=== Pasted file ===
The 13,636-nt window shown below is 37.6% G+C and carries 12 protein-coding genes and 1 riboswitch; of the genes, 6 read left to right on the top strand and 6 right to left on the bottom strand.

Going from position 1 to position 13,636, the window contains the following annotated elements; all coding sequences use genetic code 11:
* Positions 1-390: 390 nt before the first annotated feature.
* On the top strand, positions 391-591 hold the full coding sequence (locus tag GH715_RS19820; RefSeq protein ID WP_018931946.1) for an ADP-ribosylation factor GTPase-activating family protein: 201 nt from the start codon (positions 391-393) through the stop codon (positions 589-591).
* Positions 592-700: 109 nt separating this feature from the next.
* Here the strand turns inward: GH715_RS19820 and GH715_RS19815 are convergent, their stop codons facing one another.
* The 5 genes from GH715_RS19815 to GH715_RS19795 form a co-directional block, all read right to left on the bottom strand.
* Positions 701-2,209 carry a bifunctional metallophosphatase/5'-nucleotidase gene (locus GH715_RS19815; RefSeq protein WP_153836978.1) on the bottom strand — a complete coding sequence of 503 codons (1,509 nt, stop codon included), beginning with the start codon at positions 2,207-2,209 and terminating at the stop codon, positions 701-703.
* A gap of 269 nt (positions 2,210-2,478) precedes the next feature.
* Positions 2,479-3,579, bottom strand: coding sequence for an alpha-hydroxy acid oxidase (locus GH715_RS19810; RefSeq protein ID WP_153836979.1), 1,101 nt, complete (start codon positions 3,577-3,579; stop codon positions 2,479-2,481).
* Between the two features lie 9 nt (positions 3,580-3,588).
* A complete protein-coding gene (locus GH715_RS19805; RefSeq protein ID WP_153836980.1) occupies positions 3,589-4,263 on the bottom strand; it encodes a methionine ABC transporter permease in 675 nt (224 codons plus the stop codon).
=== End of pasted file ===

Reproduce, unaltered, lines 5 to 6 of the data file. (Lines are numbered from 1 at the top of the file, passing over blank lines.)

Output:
* Positions 592-700: 109 nt separating this feature from the next.
* Here the strand turns inward: GH715_RS19820 and GH715_RS19815 are convergent, their stop codons facing one another.